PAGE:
Digging into things; thoughts on poetrya response to Amanda Ravetz's paper: Being in the Line
I’ve been on different sides of AHRC CC projects. My first encounter with them was as a community partner, or consultant; brought in for my experience with working in schools and community settings and getting them writing. Now, as a full-time lecturer, I’ve scuttled back into the Academy, and am now on the other side of the fence. Reaching over to the community. Hopefully knocking down the barriers. Good fences (don’t) make good neighbours.
The ‘Behind the Line’ paper offers up some interesting provocations towards its end. Poetry is an interesting proposition, I think, for Connected Communities projects because it is inherently about collaboration. That might sound antithetical to what we imagine poetry to be; a solitary, intellectual pursuit.
The truth, or the truth as I see it (every poet will tell you something different) is that poetry shares a lot with the idea of collaborative research. The poet Sharon Olds suggests that she wishes her poetry to be ‘useful’ more than anything else, that it might make something beautiful out of whatever has happened, that it might come to be redemptive in some way. The poet takes something large and intangible, sits with it in their mind, struggles with it, and then shows back the reader something distilled, smaller, which might be useful; they have mined down to the truth at the core.
In that sense the ‘social, creative, generative, generous’ space which Ravetz et.al. call for is already in existence when a poet is around, they are the open space through which things pass.
Poetry not only has the power to take people’s stories and craft them into something, resifting them and saying to their original owner ‘look, you made this, this came from you’; it also has the power to show people that their lives are worthwhile, are worth something. Poetry still, despite it’s occupying of a small place within the wider cultural field of the Western World, has an immense academic cache; it is still considered intellectual. Thus there is a wonderful power in community groups, or anyone outside of the Academy, realising that a poem could be written about their life, their street, their language, their history. People turn to poems at weddings, or deaths, or great anniversaries of events; they recognise that poetry has within it a gravitas equable to such occasions- when they see it can also be about their lives, and that they themselves can make it so, the results can be immensely powerful.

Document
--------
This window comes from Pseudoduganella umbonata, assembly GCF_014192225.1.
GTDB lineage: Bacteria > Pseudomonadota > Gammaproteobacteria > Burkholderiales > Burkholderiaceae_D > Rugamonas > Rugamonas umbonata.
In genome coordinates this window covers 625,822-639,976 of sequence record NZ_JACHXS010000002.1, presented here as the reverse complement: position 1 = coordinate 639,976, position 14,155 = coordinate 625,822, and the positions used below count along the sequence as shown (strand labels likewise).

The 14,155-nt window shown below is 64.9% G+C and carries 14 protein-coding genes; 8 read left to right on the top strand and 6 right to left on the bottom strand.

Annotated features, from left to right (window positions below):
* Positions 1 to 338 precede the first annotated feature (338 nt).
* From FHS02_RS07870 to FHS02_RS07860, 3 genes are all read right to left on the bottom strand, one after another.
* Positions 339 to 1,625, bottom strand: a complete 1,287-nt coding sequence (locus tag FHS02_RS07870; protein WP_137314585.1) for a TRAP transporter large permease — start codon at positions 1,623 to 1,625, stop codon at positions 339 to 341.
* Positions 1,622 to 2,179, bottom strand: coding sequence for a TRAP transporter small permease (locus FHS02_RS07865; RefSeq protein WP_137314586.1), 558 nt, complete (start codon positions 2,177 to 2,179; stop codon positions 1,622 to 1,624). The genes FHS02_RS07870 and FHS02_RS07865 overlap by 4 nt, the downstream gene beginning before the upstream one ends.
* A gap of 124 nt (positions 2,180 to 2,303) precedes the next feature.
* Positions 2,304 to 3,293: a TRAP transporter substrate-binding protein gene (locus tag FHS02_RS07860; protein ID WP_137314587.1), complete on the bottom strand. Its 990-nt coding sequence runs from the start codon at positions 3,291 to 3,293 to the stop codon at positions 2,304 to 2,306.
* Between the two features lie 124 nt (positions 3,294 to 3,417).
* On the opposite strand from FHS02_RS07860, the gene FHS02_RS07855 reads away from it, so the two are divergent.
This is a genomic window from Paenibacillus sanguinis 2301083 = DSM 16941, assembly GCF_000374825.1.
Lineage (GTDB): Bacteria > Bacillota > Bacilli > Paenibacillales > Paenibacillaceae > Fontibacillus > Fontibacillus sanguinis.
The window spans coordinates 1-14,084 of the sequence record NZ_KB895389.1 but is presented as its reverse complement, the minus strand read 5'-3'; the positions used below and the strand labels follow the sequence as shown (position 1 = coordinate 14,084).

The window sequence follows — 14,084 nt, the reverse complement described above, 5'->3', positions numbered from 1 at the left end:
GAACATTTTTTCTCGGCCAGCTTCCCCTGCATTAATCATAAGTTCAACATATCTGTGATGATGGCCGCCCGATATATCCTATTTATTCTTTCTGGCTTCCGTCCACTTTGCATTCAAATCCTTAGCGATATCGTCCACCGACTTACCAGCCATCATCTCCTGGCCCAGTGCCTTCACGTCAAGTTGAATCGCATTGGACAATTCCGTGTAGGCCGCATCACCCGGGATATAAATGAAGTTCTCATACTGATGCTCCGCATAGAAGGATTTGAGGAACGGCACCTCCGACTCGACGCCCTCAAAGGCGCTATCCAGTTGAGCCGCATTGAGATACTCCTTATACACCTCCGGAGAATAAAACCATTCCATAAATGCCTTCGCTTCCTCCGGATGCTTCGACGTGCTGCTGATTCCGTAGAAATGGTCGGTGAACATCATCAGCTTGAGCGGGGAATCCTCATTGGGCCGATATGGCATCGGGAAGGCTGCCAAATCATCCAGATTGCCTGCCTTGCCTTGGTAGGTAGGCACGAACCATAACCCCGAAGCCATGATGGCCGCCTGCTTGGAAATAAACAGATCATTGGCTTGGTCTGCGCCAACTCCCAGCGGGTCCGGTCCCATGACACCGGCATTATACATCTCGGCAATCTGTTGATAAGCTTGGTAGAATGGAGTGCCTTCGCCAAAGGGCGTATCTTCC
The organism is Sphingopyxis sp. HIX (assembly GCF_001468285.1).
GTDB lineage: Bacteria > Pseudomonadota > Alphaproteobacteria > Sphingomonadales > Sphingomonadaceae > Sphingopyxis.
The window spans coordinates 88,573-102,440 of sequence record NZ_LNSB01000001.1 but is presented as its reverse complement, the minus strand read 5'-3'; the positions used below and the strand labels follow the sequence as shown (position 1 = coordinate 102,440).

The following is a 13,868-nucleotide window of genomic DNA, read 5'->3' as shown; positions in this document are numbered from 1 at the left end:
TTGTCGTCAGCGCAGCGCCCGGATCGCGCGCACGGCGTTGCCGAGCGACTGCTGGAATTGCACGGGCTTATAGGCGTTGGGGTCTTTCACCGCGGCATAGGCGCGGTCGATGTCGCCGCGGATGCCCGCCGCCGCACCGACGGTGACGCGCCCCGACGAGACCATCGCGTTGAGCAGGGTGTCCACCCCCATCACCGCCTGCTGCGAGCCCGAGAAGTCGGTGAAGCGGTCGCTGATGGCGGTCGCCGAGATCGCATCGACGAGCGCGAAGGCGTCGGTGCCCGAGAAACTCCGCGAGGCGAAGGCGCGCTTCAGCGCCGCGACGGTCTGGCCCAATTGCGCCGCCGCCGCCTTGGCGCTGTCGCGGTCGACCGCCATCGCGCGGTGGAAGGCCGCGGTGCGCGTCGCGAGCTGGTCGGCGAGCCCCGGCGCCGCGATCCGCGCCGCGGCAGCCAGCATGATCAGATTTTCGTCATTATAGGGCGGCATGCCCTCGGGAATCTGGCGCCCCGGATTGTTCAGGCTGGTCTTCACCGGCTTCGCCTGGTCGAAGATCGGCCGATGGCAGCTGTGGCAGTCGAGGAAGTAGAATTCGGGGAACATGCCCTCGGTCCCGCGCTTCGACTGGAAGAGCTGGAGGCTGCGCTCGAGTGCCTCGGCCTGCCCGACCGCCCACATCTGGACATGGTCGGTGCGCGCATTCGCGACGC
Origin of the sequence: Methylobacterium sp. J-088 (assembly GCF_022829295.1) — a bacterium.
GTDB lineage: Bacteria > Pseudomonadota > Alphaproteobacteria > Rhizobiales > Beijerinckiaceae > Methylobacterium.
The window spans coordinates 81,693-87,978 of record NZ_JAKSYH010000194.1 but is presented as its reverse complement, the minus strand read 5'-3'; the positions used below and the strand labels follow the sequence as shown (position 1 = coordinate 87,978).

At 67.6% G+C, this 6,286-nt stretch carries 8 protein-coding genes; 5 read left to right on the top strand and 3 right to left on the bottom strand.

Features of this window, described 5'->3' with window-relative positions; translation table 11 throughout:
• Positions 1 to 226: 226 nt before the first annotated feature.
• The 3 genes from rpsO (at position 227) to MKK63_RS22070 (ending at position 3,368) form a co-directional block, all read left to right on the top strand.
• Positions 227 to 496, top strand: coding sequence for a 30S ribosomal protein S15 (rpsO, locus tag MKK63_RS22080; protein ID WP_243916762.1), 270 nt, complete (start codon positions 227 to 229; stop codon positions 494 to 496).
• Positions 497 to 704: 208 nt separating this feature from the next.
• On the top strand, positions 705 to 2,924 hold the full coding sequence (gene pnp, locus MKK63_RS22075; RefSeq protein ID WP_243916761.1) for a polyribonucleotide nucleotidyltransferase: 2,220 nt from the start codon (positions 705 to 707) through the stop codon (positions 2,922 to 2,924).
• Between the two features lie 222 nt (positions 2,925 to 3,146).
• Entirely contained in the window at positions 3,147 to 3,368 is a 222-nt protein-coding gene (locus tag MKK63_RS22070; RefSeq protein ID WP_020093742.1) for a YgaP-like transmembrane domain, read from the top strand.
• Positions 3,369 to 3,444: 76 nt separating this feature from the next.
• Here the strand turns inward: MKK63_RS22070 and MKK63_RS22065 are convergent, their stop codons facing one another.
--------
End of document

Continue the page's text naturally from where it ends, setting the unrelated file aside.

Provocation Number 6, to ‘be inside the line/ the experience’, seems something uniquely suited to poetry as well; for the poet the experience is the life they have chosen to live- not a profession, a hobby but a state of being; the social ghosts, the haunting, cannot be simply admired from the outside, or observed as if in a museum, it must be lived in, walked through, dug down into, in order that we might fully understand it.
The unknown, that which we might not ourselves know that we know (to snatch some lyrics from the mouth of Donald Rumsfeld); poetry can drag up that which we didn’t know was there- the rich seams of our unconscious mind.
If we are to understand the ghosts of our own history, what they are trying to say, then perhaps the poet must be a medium, an ‘automatic writer’, acting as scribe for what they might want to say.
Perhaps the poet must be archaeologist, digging into the writing which has already happened, looking for the clues that are buried there.
Certainly the poet needs cooperation, must engender it from the community- if it is their stories which are to be told then only they have the true right to tell them.
Perhaps the poet’s job is that of a miner, to go down deep under the surface of lived world, to that which we keep hidden; to abandon their own health in the quest to provide an income and energy; in this sense an income of knowledge, paid back to the community, which might help them move on, which might help them regenerate. In this sense energy to fuel that change, to galvanise something more.
Post by Andrew McMillan